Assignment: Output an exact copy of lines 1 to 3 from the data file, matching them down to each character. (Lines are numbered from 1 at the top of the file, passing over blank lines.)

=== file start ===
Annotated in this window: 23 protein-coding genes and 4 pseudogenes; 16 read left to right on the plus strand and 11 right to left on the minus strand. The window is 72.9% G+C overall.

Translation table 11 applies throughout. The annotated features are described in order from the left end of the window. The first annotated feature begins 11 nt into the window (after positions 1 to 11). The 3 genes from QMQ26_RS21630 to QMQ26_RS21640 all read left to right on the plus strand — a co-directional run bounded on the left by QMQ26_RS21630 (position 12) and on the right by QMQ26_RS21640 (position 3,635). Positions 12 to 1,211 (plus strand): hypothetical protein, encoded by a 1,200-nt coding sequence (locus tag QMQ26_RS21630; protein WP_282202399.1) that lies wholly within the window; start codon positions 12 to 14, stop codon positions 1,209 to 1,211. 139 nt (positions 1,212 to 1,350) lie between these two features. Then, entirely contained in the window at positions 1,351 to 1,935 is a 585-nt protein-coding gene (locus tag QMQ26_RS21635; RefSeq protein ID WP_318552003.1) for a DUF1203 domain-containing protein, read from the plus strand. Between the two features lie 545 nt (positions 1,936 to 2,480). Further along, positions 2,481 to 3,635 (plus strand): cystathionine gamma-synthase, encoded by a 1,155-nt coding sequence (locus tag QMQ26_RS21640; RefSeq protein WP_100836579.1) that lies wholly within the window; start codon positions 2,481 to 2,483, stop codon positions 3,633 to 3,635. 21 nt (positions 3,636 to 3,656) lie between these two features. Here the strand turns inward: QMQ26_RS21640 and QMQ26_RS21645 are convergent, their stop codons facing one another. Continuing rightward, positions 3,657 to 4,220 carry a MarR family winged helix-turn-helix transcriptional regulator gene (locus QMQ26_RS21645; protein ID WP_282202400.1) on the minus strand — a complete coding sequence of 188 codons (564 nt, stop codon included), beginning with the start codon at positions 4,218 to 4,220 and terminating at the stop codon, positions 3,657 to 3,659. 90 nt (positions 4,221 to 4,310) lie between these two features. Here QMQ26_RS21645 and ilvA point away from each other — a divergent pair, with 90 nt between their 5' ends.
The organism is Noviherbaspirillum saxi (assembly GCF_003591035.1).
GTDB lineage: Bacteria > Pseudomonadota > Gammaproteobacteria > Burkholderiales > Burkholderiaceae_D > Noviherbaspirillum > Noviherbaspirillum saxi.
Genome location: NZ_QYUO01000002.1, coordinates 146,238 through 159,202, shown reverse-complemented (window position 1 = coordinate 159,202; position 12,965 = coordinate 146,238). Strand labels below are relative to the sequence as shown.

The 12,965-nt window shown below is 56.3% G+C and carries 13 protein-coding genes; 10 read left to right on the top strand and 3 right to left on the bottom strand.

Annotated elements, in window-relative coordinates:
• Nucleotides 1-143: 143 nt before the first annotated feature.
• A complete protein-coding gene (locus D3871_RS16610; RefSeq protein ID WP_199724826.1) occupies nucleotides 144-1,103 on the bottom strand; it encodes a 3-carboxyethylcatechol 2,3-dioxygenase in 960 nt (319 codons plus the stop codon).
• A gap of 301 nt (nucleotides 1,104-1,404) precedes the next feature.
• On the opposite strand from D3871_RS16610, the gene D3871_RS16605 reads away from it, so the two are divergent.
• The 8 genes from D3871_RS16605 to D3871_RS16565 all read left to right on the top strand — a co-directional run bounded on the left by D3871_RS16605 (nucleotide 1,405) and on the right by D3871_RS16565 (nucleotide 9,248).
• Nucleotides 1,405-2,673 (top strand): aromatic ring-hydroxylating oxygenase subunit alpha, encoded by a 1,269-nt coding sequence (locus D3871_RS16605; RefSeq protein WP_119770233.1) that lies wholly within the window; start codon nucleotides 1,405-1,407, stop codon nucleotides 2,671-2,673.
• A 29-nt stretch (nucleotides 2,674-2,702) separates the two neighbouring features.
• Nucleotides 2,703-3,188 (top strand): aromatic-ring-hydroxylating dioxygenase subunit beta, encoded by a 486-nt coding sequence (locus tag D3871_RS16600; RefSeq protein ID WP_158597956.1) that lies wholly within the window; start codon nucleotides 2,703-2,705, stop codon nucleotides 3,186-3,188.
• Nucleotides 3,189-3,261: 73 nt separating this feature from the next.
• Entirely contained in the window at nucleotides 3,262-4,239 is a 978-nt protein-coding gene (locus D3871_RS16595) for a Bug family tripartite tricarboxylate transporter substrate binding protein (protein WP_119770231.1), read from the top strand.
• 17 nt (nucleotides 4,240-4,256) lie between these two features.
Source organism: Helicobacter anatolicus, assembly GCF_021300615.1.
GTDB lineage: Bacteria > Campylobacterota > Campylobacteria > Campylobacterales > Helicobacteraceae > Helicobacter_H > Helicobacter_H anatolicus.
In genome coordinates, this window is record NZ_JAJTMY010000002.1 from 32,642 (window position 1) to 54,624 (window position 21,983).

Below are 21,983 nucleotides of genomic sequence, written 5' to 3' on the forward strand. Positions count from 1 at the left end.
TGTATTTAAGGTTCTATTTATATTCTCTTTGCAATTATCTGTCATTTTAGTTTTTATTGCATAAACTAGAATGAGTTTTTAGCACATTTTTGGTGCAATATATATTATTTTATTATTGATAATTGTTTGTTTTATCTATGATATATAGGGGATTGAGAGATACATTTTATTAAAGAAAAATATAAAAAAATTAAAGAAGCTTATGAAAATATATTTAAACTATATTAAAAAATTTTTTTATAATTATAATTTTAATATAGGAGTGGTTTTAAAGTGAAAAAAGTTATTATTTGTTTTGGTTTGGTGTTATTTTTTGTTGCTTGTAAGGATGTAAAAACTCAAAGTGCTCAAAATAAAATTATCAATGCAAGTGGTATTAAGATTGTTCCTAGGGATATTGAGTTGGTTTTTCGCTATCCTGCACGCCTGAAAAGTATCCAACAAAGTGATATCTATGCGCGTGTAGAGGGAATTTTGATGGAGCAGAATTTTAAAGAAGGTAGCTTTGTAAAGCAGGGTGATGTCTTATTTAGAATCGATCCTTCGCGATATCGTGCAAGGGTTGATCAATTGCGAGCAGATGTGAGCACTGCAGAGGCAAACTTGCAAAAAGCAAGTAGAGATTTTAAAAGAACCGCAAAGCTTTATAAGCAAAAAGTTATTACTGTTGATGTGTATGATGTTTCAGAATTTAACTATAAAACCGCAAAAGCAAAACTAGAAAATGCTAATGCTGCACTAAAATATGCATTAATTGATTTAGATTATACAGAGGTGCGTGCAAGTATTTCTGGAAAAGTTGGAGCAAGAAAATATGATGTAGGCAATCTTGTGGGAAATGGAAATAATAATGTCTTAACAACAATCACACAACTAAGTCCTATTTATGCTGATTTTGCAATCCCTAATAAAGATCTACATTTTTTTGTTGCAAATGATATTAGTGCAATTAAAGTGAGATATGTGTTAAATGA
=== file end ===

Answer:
Annotated in this window: 23 protein-coding genes and 4 pseudogenes; 16 read left to right on the plus strand and 11 right to left on the minus strand. The window is 72.9% G+C overall.

Translation table 11 applies throughout. The annotated features are described in order from the left end of the window. The first annotated feature begins 11 nt into the window (after positions 1 to 11). The 3 genes from QMQ26_RS21630 to QMQ26_RS21640 all read left to right on the plus strand — a co-directional run bounded on the left by QMQ26_RS21630 (position 12) and on the right by QMQ26_RS21640 (position 3,635). Positions 12 to 1,211 (plus strand): hypothetical protein, encoded by a 1,200-nt coding sequence (locus tag QMQ26_RS21630; protein WP_282202399.1) that lies wholly within the window; start codon positions 12 to 14, stop codon positions 1,209 to 1,211. 139 nt (positions 1,212 to 1,350) lie between these two features. Then, entirely contained in the window at positions 1,351 to 1,935 is a 585-nt protein-coding gene (locus tag QMQ26_RS21635; RefSeq protein ID WP_318552003.1) for a DUF1203 domain-containing protein, read from the plus strand. Between the two features lie 545 nt (positions 1,936 to 2,480). Further along, positions 2,481 to 3,635 (plus strand): cystathionine gamma-synthase, encoded by a 1,155-nt coding sequence (locus tag QMQ26_RS21640; RefSeq protein WP_100836579.1) that lies wholly within the window; start codon positions 2,481 to 2,483, stop codon positions 3,633 to 3,635. 21 nt (positions 3,636 to 3,656) lie between these two features. Here the strand turns inward: QMQ26_RS21640 and QMQ26_RS21645 are convergent, their stop codons facing one another. Continuing rightward, positions 3,657 to 4,220 carry a MarR family winged helix-turn-helix transcriptional regulator gene (locus QMQ26_RS21645; protein ID WP_282202400.1) on the minus strand — a complete coding sequence of 188 codons (564 nt, stop codon included), beginning with the start codon at positions 4,218 to 4,220 and terminating at the stop codon, positions 3,657 to 3,659. 90 nt (positions 4,221 to 4,310) lie between these two features. Here QMQ26_RS21645 and ilvA point away from each other — a divergent pair, with 90 nt between their 5' ends.
The organism is Noviherbaspirillum saxi (assembly GCF_003591035.1).